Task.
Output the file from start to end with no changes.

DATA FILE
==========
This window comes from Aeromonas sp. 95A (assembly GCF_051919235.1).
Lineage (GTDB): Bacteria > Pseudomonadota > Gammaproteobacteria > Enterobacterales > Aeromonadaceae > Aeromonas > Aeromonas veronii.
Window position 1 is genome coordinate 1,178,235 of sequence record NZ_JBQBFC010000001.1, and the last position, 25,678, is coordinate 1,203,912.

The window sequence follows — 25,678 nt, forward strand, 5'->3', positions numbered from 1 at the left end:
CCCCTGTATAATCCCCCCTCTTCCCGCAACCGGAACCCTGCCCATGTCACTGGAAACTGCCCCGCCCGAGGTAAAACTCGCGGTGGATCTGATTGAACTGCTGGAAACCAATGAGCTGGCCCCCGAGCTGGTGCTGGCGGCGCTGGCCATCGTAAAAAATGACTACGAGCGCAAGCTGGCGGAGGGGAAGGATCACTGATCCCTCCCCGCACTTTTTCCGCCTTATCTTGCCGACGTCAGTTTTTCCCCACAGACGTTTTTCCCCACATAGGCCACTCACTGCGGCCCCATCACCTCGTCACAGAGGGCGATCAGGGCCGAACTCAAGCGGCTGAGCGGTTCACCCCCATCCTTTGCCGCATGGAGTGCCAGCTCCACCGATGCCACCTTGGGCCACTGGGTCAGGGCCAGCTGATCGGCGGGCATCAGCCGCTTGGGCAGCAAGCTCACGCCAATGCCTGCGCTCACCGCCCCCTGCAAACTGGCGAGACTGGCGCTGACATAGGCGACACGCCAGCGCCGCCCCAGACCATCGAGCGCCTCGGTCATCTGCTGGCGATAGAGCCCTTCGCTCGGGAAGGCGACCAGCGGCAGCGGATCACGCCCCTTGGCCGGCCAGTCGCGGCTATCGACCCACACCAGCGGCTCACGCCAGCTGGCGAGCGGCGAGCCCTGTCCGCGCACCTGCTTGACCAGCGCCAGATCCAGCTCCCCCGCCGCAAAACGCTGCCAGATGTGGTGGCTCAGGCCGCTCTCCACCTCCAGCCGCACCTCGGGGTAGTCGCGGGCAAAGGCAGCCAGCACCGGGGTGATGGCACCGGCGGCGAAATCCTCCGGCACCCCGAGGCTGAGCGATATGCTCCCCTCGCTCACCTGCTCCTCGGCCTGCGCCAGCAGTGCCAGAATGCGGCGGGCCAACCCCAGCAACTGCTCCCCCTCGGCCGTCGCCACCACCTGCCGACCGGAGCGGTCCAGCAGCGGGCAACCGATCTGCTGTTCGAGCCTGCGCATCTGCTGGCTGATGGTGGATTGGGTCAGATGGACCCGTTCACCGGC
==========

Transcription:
This window comes from Aeromonas sp. 95A (assembly GCF_051919235.1).
Lineage (GTDB): Bacteria > Pseudomonadota > Gammaproteobacteria > Enterobacterales > Aeromonadaceae > Aeromonas > Aeromonas veronii.
Window position 1 is genome coordinate 1,178,235 of sequence record NZ_JBQBFC010000001.1, and the last position, 25,678, is coordinate 1,203,912.

The window sequence follows — 25,678 nt, forward strand, 5'->3', positions numbered from 1 at the left end:
CCCCTGTATAATCCCCCCTCTTCCCGCAACCGGAACCCTGCCCATGTCACTGGAAACTGCCCCGCCCGAGGTAAAACTCGCGGTGGATCTGATTGAACTGCTGGAAACCAATGAGCTGGCCCCCGAGCTGGTGCTGGCGGCGCTGGCCATCGTAAAAAATGACTACGAGCGCAAGCTGGCGGAGGGGAAGGATCACTGATCCCTCCCCGCACTTTTTCCGCCTTATCTTGCCGACGTCAGTTTTTCCCCACAGACGTTTTTCCCCACATAGGCCACTCACTGCGGCCCCATCACCTCGTCACAGAGGGCGATCAGGGCCGAACTCAAGCGGCTGAGCGGTTCACCCCCATCCTTTGCCGCATGGAGTGCCAGCTCCACCGATGCCACCTTGGGCCACTGGGTCAGGGCCAGCTGATCGGCGGGCATCAGCCGCTTGGGCAGCAAGCTCACGCCAATGCCTGCGCTCACCGCCCCCTGCAAACTGGCGAGACTGGCGCTGACATAGGCGACACGCCAGCGCCGCCCCAGACCATCGAGCGCCTCGGTCATCTGCTGGCGATAGAGCCCTTCGCTCGGGAAGGCGACCAGCGGCAGCGGATCACGCCCCTTGGCCGGCCAGTCGCGGCTATCGACCCACACCAGCGGCTCACGCCAGCTGGCGAGCGGCGAGCCCTGTCCGCGCACCTGCTTGACCAGCGCCAGATCCAGCTCCCCCGCCGCAAAACGCTGCCAGATGTGGTGGCTCAGGCCGCTCTCCACCTCCAGCCGCACCTCGGGGTAGTCGCGGGCAAAGGCAGCCAGCACCGGGGTGATGGCACCGGCGGCGAAATCCTCCGGCACCCCGAGGCTGAGCGATATGCTCCCCTCGCTCACCTGCTCCTCGGCCTGCGCCAGCAGTGCCAGAATGCGGCGGGCCAACCCCAGCAACTGCTCCCCCTCGGCCGTCGCCACCACCTGCCGACCGGAGCGGTCCAGCAGCGGGCAACCGATCTGCTGTTCGAGCCTGCGCATCTGCTGGCTGATGGTGGATTGGGTCAGATGGACCCGTTCACCGGC